Before you know it, you’ll be connecting back with White Dot Trail. Hang a right and the trail becomes a walk in the park.
Pat yourself on the back — you’ve done it!
Final Thoughts on Hiking Mount Monadnock
My recent trip was not my first time hiking Mount Monadnock, so at least I knew what to expect. I also knew that I could do it if I took it slow, focused on my breathing, and didn’t try to impress anyone with my stamina or speed.
While the rock scrambles on Mount Monadnock are difficult, they also make the trail interesting, challenging, and fun. You spend almost a mile above the treeline, and there’s a sense of camaraderie with your fellow hikers.
All-in-all, I do believe this is one of my favorite mountain hikes ever. The photos included in this post were taken on hazy hiking days, and they just don’t do the trail justice. You know what that means, don’t you?
You’re going to have to tackle this trail for yourself to get a better sense of the breathtaking views.
Read Next: Six Enchanting Romantic Getaways in New Hampshire
FAQs for Hiking Mount Monadnock in New Hampshire
Got questions about hiking Mount Monadnock? We’ve got answers! Feel free to leave us a comment if your questions haven’t been answered.
What is the Best Time of Year to Hike Mount Monadnock?
Monadnock State Park is open year-round for hiking. I have hiked it in both the summer and the fall. I prefer the cooler fall weather for hiking, and of course, the beautiful fall foliage is just an added bonus. Just a word of caution – once the leaves start to fall, the rocks become more slippery.
I have not hiked Mount Monadnock in the winter, but I’ve heard it’s lovely. Invest in layers and a pair of Microspikes and enjoy a crowd-free hike with a gorgeous snow-covered landscape.
Is the White Dot/White Cross Loop Suitable for Children?
I do think this is a great trail for children who are used to hiking, and while every kid is different, I think ages eight and up could do it, and feel incredibly accomplished making it to the top.
Are Dogs Allowed on Mount Monadnock?
I bring my dogs just about everywhere, but they are not allowed on Mount Monadnock, and with the steep climb and many other hikers, I’m very glad that I don’t have to deal with dogs on the trail – mine or anyone else’s.
White Other Mount Monadnock Trails do You Recommend?
Well, I’ve personally only done White Dot and White Cross, but I’ve heard that White Arrow is another fun one, and perhaps a bit less busy than White Dot/White Cross. To hike White Arrow Trail, you will need reservations and the parking is on Old Toll Road instead of at the main park entrance. Here’s a link to the reservations page.
Is There Camping Near Mount Monadnock?
Yes! The first time I hiked Mount Monadnock, we were in town for college orientation and we camped at Gilson Pond, just down the road from the park headquarters. The sites are wooded and private, and there is a nice loop trail to Gilson Pond if you want to get even more steps in.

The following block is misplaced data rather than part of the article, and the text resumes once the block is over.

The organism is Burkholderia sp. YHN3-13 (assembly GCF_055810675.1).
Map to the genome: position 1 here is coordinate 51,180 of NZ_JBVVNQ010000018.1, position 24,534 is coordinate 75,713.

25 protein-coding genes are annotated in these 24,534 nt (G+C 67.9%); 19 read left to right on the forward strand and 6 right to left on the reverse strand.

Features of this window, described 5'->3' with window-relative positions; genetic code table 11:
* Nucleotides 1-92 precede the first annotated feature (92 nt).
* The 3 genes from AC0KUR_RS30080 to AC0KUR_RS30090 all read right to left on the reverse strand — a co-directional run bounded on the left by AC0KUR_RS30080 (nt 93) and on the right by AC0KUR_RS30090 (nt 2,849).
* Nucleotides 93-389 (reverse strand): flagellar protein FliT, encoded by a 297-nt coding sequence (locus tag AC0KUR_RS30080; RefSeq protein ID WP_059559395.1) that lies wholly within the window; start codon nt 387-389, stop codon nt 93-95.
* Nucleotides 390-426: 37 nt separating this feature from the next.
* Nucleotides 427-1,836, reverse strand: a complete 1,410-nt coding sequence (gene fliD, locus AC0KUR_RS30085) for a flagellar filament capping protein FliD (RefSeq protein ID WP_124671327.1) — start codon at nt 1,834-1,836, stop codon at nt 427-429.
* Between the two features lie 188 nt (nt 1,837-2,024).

Campsites run between $23 and $35 per night. The campground is open between May and October. Book your campsite at Gilson Pond on Reserve America.
What about Lodging?
There are lots of cute inns and B&Bs in the area. An affordably rustic choice would be the Monadnock Inn, right in Jaffrey. Friends of ours just stayed at Jack Daniels Motor Inn in Peterborough and had so many great things to say about their trip.
What Gear do I Need to Hike Mount Monadnock?
While the hike up Mount Monadnock isn’t long, it’s a tough hike and should be treated as such. Always pack the 10 essentials for hiking to ensure a comfortable and safe hike.
Especially important on this hike is sun protection – sunglasses, SPF lip balm, and a hat with a brim (although hang on to your hat at the top). You also want warm layers for the top, as it is often much colder and windy. During fall (and cool summer days), throw a wool beanie and gloves into your bag so you can comfortably enjoy the view without shivering.
How Much Food and Water Should I Bring?
The rangers at Monadnock State Park recommend two liters of water for hiking White Dot/White Cross. I did as suggested and drank most of what I had, plus I had a full liter in the car.
As for food, I recommend packing a protein-rich lunch and some snacks, plus a granola bar or two for emergency rations.
Mount Monadnock Trail Map and Elevation Profile
Below is the AllTrails map and elevation profile. As you can see there are numerous trails crisscrossing the 6,000 acres of protected land surrounding Mount Monadnock, but if it’s your first time visiting, I recommend starting with this loop.
AllTrails+ allows you to download your map and GPS tracks so that you have access to it even without cell service.
Where to next?
New Hampshire is such a fantastic state for outdoor lovers. Here are a few more adventures that I can personally vouch for!
The Best Things to do in Lincoln, New Hampshire (Fall and Summer Edition)
The Most Romantic Things to do in Portsmouth, New Hampshire
A Gorgeous Glamping Road Trip Through Maine and New Hampshire
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Tara is a freelance writer and travel blogger with a passion for outdoor adventures. She currently blogs at Back Road Ramblers and Vermont Explored, where she shares travel tips, adventure destinations, and vacation ideas for the wanderer in everyone.